On Wednesdays, Delores, from Under The Porch Light, has a meme which she calls
“Words for Wednesday”.
She puts up a selection of six words which we then use in a short story, or a poem.
I’m hopeless at poetry so I always do a story.
It’s a fun challenge…why not join in?
This week's words are:
we also have "describe a rainbow to a blind person"
Which requires a lot more thought than I am capable of today....
Here is my story:
Kirsty looked around the science lab at the other students, amazed that no one else seemed to be the slightest bit panicky at Mr Petty's surprise announcement.
Today they were going to dissect a frog.
A live frog!
Sealed jars with a frog in each were being passed along the tables with each student keeping one as the tray slid along. The frogs inside were alive, moving around, looking up at them with no idea their lives would soon be over. Smaller jars with cotton balls soaked in chloroform were also passed to each student.
Kirsty glanced around again, there were too many people suddenly, no clear path to the door. She felt boxed in and began to sweat. She didn't want to do this. She couldn't do this.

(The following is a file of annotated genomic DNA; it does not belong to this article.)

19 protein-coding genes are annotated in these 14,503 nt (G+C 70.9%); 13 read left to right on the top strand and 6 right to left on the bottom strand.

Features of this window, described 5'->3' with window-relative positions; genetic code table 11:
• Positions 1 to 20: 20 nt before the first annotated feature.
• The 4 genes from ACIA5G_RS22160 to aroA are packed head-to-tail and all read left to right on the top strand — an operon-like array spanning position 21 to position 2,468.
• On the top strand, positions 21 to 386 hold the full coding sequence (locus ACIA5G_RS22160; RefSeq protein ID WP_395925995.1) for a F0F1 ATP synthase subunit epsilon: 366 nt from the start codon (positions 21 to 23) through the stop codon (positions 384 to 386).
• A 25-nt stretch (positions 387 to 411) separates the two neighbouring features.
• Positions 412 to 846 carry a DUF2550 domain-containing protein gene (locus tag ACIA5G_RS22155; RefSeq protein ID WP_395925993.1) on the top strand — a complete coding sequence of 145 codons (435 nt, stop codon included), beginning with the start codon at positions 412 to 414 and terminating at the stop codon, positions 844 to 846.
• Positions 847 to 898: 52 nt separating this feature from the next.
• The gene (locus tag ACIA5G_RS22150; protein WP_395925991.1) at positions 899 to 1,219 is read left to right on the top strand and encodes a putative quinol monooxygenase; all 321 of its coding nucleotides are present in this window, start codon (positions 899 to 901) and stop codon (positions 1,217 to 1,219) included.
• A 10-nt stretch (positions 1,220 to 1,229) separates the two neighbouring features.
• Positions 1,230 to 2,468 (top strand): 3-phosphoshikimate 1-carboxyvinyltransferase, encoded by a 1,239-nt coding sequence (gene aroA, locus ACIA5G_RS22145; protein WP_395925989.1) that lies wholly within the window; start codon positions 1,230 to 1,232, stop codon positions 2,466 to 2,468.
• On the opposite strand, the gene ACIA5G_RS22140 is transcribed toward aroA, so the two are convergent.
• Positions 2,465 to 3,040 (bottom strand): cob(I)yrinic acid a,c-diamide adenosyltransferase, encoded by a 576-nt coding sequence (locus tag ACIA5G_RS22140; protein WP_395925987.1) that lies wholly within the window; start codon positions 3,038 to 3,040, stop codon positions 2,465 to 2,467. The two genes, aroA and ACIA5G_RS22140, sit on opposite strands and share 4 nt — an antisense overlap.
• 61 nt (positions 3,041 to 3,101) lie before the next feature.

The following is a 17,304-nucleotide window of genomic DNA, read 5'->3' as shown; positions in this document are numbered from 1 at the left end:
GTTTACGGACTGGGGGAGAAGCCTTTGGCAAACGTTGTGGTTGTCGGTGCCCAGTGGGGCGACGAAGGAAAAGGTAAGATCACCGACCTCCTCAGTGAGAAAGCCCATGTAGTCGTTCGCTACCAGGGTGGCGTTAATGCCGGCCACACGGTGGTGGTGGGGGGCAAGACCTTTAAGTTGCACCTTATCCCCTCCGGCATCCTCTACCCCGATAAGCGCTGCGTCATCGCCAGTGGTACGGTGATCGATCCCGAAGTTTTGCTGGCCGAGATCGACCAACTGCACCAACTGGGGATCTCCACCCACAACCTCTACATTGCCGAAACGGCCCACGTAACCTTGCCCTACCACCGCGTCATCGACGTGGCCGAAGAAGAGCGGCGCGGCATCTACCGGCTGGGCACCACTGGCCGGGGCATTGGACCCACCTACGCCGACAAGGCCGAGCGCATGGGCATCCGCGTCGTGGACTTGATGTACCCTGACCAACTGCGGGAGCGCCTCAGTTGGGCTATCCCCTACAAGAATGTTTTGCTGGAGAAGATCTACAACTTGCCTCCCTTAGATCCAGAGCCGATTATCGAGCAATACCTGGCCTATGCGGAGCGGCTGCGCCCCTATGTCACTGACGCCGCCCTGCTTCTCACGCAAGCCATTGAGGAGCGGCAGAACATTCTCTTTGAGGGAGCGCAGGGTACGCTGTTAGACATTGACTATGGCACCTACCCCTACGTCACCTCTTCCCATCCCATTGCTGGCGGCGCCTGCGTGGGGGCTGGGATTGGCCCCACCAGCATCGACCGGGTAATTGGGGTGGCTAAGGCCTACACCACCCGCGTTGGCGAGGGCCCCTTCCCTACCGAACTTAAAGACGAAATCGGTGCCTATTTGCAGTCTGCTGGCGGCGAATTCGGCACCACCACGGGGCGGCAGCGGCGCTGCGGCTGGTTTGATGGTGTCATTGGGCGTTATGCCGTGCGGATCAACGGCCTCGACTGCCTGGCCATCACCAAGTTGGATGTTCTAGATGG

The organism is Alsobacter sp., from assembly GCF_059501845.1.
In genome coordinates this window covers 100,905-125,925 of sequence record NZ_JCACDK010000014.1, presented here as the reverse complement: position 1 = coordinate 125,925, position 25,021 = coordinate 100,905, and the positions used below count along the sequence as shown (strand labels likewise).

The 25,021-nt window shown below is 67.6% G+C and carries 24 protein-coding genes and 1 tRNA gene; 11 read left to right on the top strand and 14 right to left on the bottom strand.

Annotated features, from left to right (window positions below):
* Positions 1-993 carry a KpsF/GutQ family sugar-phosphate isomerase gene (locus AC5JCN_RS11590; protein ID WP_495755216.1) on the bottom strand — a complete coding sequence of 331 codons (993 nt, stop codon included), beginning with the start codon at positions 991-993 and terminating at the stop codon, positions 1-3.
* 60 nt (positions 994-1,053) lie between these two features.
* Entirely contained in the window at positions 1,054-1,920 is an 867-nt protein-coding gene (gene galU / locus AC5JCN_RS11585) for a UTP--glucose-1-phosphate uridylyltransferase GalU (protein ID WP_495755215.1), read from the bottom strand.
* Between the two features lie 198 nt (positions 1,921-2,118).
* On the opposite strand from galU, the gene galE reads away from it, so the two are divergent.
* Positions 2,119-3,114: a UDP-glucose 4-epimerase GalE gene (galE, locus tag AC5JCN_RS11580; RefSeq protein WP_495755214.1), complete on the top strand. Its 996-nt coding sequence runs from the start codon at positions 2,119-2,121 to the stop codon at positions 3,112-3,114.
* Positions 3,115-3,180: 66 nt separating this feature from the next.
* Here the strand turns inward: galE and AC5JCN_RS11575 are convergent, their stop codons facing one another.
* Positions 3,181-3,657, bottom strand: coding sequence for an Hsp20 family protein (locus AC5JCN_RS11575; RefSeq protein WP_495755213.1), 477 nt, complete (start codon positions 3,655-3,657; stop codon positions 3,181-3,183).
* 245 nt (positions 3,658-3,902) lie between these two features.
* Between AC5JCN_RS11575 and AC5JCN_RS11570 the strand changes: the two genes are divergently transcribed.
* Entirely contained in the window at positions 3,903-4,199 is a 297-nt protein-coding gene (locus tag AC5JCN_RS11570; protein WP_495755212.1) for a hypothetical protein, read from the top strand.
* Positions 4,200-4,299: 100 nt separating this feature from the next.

Jonno on her right whispered, "yay! a slice and dice class!"
Kirsty felt a little sick and hoped she wouldn't vomit. Wasn't this sort of thing usually kept for higher grades? Medical students who needed to know how to use a scalpel? Not for kids in year 9, surely.
She tried to flag Mr Petty's attention, but he had already turned to the blackboard to list the steps they were to take.
Step one was to drop the soaked cotton ball into the jar with the frog, then put the lid back on until the frog was asleep. Or dead.
Kirsty made up her mind. She wasn't doing this. No way. She pushed away the small jar with the cotton ball and left her frog alive.
She would fail this class and she didn't care.
Her perfect A record would be fragmented and she didn't care.
When Mr Petty turned back to the class, Kirsty was at his desk waiting for him. She held up her jar with her still alive frog, then walked out of class. Back in her home room, Kirsty packed her backpack and left the school grounds.
Her parents would be horrified and she didn't care.
"I'm not a killer," she told herself. "It's only a frog, but I'm not a killer."
On her way home, Kirsty walked along beside the grassy creek and let her frog go free.
She'd face the consequences tomorrow.
Detention maybe, possibly a change in curriculum.
A chance to choose something that didn't involve killing defenceless animals.